Finally Cardoza in 1971 broke through the class ceiling, to win the vacated regional belt. This created new opportunities for Cardoza, Owens and Benoit. One thing shared by all 3 fighters was a willingness to fight anybody, including each other. Bob already held decision wins over Bobby Cassidy, the biggest name on his record and New England legend, Larry Carney. Benoit met Cardoza on February 1, 1971 in Providence, RI. They were both scheduled to fight on the under card against different opponents, when one of the boxers on the card failed to show up. Scrambling to put on an evening of boxing the promoter decided to put Cardoza against Benoit as the main event. Never one to make excuses, Bob stated “Paul made the mental adjustment to fight me but I didn’t. The fight ended in the 3rd round for a disappointed Benoit.
In typical Benoit fashion, Bob bounced back with a couple of wins in Portland and Boston. This set up a meeting with leading light heavyweight contender Chris Finnegan in London, England. Bob took the fight on 7 days notice, arriving in London 36 hours before the bout. Suffering from jet lag and no offense, Bob was never in the fight and stopped in the 8th round. Under new management Bob arrived back in the states to find out he was finally going to fight for the NE title against Eddie Owens. Owens had won the title from Cardoza in Paul’s hometown of New Bedford. His new handlers decided to change his style to resemble that of former middleweight champion Paul Pender. Owens won easily by penetrating Bob’s new defense for a 1st round KO. This was to be the only time in Bob’s career that he suffered back to back defeats.
By this time most experts figured Benoit’s career was finished. But like releasing a cork held under water, Bob keep popping up to the surface. After taking a few months of, he got back in the ring, scoring 7 victories in a row, 4 by stoppage. Included in this strike was an exciting win in Worcester, MA where Bob was extremely popular. Fighting the hard punching heavyweight Chico Santos, Bob seemed to be doing the funky chicken every time he was hit by his powerful opponent. Adding to Bob’s problems, the ring promoter Sam Silverman used that night was about the size of a playpen. However Benoit’s “Masters of Ceremony” was very effective that evening and by the 4th round he was throwing left hooks and overhand rights seamlessly off his left jab. The referee rescued the helpless Santos in the 6th round.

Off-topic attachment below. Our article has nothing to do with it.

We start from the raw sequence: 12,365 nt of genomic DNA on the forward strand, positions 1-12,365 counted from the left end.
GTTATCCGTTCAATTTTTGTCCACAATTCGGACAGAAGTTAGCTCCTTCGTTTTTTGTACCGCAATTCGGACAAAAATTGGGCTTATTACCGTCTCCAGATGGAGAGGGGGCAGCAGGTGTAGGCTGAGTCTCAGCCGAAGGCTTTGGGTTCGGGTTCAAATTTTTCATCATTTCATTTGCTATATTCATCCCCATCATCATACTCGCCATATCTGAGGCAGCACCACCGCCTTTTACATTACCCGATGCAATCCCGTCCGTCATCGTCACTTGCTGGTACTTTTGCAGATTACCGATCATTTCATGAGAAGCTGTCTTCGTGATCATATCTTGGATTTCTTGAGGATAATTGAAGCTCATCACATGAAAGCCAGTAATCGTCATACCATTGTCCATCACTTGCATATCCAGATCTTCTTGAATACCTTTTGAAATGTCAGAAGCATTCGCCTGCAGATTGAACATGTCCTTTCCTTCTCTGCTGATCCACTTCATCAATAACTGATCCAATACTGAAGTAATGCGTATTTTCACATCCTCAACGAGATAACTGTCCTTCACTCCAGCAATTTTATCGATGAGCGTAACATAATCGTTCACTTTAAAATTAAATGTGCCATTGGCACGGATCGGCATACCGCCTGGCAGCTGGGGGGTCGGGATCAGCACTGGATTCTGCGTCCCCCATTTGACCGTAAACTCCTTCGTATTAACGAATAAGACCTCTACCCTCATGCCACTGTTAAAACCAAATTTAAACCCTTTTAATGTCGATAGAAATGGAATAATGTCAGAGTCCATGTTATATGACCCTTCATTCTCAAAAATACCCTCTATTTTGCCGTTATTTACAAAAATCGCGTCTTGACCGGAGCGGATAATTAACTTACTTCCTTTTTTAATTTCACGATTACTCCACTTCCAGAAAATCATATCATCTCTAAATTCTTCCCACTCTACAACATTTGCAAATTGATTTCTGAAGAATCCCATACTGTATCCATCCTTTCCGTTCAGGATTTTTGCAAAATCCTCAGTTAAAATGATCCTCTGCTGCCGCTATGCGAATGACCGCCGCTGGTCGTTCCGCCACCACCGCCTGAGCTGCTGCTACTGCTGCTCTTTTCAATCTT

Having followed his career from the start, I observed that Bob was very strong for a light heavyweight. He commented that his strength and balance probably were the result of his job as a floor trucker in an abrasive mill at Norton Company in Worcester. It was tough piecework moving heavy unbalanced loads all day. As it was piecework, you had to move a large amount of inventory daily if you expected to make a good weeks pay. He held the position upon graduating from David Prouty High School in 1964 until he joined the Spencer Police Department in January of 1972.
As a result of his win streak, Bob was rewarded with a 2nd fight against Owens for the NE title in Worcester. Before a sold out crowd, he did much better defensively, but couldn’t find his offense, losing a unanimous 12 round decision. Six weeks later the unstoppable Oakham policeman was back in the ring in Worcester, fighting Macka Foley. Benoit went toe-to-toe with the brawling Foley, much to the delight of the crowd. The action packed bout went the distance, with Bobby winning a unanimous decision. Satisfied that he finally had the style to beat Owens, Bob asked Sam Silverman to schedule Benoit v Owens III. The fight never took place. Bob was notified that he had passed the entrance exam for the Massachusetts State Police. Accepting entrance in to the Police Academy as a cadet meant he could no longer box. Thus ended a chapter in his life, where brains, pride and skill made him one of the most entertaining boxers in New England for close to a decade! A decade which saw him fight world class contenders Len Hutchins, Bobby Cassidy, Jose Chirino, Chris Finnegan, Eddie Owens (twice) along with New England icons Larry Carney and Paul Cardoza and then unbeaten Argentine prospect Pedro Rimovsky, who he stopped in 5 rounds in his New York debut. Bob credits the Chirino bout as his proudest accomplishment in boxing. In Chirino’s next bout after losing to Benoit, he traveled to Italy to defeat Nino Benvenuti by decision. Chirino also defeated Juan Aguilar who gave Carlos Monzon his 1st defeat.
Today, Bob’s happily married to his high school sweetheart, Cheryl Grenier, going on 42 years. They have two grown children Robert Jr. and Jason and still reside in Oakham, MA. Although eligible for retirement several years ago, Bob is in his 33rd year as a member of the Massachusetts State Police. He is still active in boxing; having formed a State Police boxing team in 1976 with competes with other municipalities around the country and overseas. During his 17 years as head of the program, they ran over 100 shows raising $252,000 for charity. This fall the State boxing team will be celebrating its 30th anniversary with a match scheduled in Central Massachusetts. Additionally, he’s a licensed professional boxing referee in Massachusetts. Having turned 60 in April of this year, Bob is only a few lbs over his fighting weight and looks like he could still climb in the ring. Anybody like to see Owens v Benoit III??